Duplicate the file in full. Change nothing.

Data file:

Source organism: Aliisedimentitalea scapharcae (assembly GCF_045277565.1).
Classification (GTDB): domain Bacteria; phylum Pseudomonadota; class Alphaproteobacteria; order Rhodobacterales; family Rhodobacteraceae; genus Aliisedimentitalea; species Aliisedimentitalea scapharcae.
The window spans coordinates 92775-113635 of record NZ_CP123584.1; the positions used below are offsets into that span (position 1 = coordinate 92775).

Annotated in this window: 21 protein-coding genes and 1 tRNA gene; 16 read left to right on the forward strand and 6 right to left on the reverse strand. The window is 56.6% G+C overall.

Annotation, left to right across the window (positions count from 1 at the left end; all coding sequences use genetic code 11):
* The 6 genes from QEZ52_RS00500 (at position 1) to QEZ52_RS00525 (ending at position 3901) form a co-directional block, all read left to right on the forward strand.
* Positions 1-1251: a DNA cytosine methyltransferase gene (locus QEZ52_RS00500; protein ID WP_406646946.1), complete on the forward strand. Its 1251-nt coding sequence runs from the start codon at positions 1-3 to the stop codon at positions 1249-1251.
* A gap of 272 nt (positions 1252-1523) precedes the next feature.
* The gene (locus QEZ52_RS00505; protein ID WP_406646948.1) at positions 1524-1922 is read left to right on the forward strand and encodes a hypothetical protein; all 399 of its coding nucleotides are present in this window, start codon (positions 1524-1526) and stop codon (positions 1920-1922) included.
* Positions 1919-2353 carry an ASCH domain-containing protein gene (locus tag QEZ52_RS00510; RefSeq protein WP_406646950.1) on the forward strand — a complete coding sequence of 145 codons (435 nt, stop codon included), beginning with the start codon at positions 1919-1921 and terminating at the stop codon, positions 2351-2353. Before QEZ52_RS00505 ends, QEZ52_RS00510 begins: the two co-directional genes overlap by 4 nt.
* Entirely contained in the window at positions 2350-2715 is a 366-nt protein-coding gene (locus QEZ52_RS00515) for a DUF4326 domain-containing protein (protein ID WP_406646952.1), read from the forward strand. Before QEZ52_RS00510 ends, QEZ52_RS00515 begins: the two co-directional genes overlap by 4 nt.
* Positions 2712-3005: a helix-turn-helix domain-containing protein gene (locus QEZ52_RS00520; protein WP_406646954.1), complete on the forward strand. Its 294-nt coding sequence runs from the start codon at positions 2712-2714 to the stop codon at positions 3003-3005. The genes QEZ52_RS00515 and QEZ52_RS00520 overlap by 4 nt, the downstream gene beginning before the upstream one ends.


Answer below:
Source organism: Aliisedimentitalea scapharcae (assembly GCF_045277565.1).
Classification (GTDB): domain Bacteria; phylum Pseudomonadota; class Alphaproteobacteria; order Rhodobacterales; family Rhodobacteraceae; genus Aliisedimentitalea; species Aliisedimentitalea scapharcae.
The window spans coordinates 92775-113635 of record NZ_CP123584.1; the positions used below are offsets into that span (position 1 = coordinate 92775).

Annotated in this window: 21 protein-coding genes and 1 tRNA gene; 16 read left to right on the forward strand and 6 right to left on the reverse strand. The window is 56.6% G+C overall.

Annotation, left to right across the window (positions count from 1 at the left end; all coding sequences use genetic code 11):
* The 6 genes from QEZ52_RS00500 (at position 1) to QEZ52_RS00525 (ending at position 3901) form a co-directional block, all read left to right on the forward strand.
* Positions 1-1251: a DNA cytosine methyltransferase gene (locus QEZ52_RS00500; protein ID WP_406646946.1), complete on the forward strand. Its 1251-nt coding sequence runs from the start codon at positions 1-3 to the stop codon at positions 1249-1251.
* A gap of 272 nt (positions 1252-1523) precedes the next feature.
* The gene (locus QEZ52_RS00505; protein ID WP_406646948.1) at positions 1524-1922 is read left to right on the forward strand and encodes a hypothetical protein; all 399 of its coding nucleotides are present in this window, start codon (positions 1524-1526) and stop codon (positions 1920-1922) included.
* Positions 1919-2353 carry an ASCH domain-containing protein gene (locus tag QEZ52_RS00510; RefSeq protein WP_406646950.1) on the forward strand — a complete coding sequence of 145 codons (435 nt, stop codon included), beginning with the start codon at positions 1919-1921 and terminating at the stop codon, positions 2351-2353. Before QEZ52_RS00505 ends, QEZ52_RS00510 begins: the two co-directional genes overlap by 4 nt.
* Entirely contained in the window at positions 2350-2715 is a 366-nt protein-coding gene (locus QEZ52_RS00515) for a DUF4326 domain-containing protein (protein ID WP_406646952.1), read from the forward strand. Before QEZ52_RS00510 ends, QEZ52_RS00515 begins: the two co-directional genes overlap by 4 nt.
* Positions 2712-3005: a helix-turn-helix domain-containing protein gene (locus QEZ52_RS00520; protein WP_406646954.1), complete on the forward strand. Its 294-nt coding sequence runs from the start codon at positions 2712-2714 to the stop codon at positions 3003-3005. The genes QEZ52_RS00515 and QEZ52_RS00520 overlap by 4 nt, the downstream gene beginning before the upstream one ends.